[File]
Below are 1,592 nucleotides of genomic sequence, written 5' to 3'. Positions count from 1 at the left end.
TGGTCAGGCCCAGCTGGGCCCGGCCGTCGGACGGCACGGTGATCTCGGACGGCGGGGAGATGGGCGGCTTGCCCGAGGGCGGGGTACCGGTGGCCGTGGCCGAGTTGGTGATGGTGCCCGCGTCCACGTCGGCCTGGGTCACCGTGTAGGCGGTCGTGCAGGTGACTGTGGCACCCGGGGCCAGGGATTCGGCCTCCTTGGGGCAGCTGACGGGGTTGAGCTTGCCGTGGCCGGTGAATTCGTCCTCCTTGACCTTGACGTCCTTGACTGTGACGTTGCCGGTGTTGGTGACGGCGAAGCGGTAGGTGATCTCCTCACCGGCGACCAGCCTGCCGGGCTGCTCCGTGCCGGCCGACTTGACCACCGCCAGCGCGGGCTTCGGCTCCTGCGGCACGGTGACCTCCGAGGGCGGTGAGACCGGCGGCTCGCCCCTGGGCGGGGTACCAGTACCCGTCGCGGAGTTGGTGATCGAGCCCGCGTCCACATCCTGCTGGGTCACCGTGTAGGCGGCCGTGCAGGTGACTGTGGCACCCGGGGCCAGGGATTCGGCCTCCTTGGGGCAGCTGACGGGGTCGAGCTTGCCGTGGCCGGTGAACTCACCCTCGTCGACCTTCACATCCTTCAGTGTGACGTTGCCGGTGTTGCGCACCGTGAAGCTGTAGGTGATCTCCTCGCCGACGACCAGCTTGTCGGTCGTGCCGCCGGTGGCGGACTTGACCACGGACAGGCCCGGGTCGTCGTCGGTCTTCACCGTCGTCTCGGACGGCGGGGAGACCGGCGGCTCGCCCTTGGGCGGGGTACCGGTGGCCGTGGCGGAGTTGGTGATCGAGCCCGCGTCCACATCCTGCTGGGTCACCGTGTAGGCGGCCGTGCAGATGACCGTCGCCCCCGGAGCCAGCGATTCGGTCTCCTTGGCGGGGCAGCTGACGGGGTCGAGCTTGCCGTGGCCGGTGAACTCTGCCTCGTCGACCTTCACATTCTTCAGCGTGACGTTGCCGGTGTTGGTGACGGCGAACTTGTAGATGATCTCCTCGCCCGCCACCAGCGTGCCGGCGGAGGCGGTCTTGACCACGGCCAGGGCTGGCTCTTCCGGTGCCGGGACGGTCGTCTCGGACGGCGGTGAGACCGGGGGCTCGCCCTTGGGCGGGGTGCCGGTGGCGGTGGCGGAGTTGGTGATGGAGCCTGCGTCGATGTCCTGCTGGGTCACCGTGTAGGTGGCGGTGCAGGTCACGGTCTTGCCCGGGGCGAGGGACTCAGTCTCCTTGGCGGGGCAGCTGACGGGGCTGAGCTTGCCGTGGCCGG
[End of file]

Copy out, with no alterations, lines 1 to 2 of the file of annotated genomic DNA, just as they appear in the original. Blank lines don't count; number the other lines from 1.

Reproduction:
Below are 1,592 nucleotides of genomic sequence, written 5' to 3'. Positions count from 1 at the left end.
TGGTCAGGCCCAGCTGGGCCCGGCCGTCGGACGGCACGGTGATCTCGGACGGCGGGGAGATGGGCGGCTTGCCCGAGGGCGGGGTACCGGTGGCCGTGGCCGAGTTGGTGATGGTGCCCGCGTCCACGTCGGCCTGGGTCACCGTGTAGGCGGTCGTGCAGGTGACTGTGGCACCCGGGGCCAGGGATTCGGCCTCCTTGGGGCAGCTGACGGGGTTGAGCTTGCCGTGGCCGGTGAATTCGTCCTCCTTGACCTTGACGTCCTTGACTGTGACGTTGCCGGTGTTGGTGACGGCGAAGCGGTAGGTGATCTCCTCACCGGCGACCAGCCTGCCGGGCTGCTCCGTGCCGGCCGACTTGACCACCGCCAGCGCGGGCTTCGGCTCCTGCGGCACGGTGACCTCCGAGGGCGGTGAGACCGGCGGCTCGCCCCTGGGCGGGGTACCAGTACCCGTCGCGGAGTTGGTGATCGAGCCCGCGTCCACATCCTGCTGGGTCACCGTGTAGGCGGCCGTGCAGGTGACTGTGGCACCCGGGGCCAGGGATTCGGCCTCCTTGGGGCAGCTGACGGGGTCGAGCTTGCCGTGGCCGGTGAACTCACCCTCGTCGACCTTCACATCCTTCAGTGTGACGTTGCCGGTGTTGCGCACCGTGAAGCTGTAGGTGATCTCCTCGCCGACGACCAGCTTGTCGGTCGTGCCGCCGGTGGCGGACTTGACCACGGACAGGCCCGGGTCGTCGTCGGTCTTCACCGTCGTCTCGGACGGCGGGGAGACCGGCGGCTCGCCCTTGGGCGGGGTACCGGTGGCCGTGGCGGAGTTGGTGATCGAGCCCGCGTCCACATCCTGCTGGGTCACCGTGTAGGCGGCCGTGCAGATGACCGTCGCCCCCGGAGCCAGCGATTCGGTCTCCTTGGCGGGGCAGCTGACGGGGTCGAGCTTGCCGTGGCCGGTGAACTCTGCCTCGTCGACCTTCACATTCTTCAGCGTGACGTTGCCGGTGTTGGTGACGGCGAACTTGTAGATGATCTCCTCGCCCGCCACCAGCGTGCCGGCGGAGGCGGTCTTGACCACGGCCAGGGCTGGCTCTTCCGGTGCCGGGACGGTCGTCTCGGACGGCGGTGAGACCGGGGGCTCGCCCTTGGGCGGGGTGCCGGTGGCGGTGGCGGAGTTGGTGATGGAGCCTGCGTCGATGTCCTGCTGGGTCACCGTGTAGGTGGCGGTGCAGGTCACGGTCTTGCCCGGGGCGAGGGACTCAGTCTCCTTGGCGGGGCAGCTGACGGGGCTGAGCTTGCCGTGGCCGG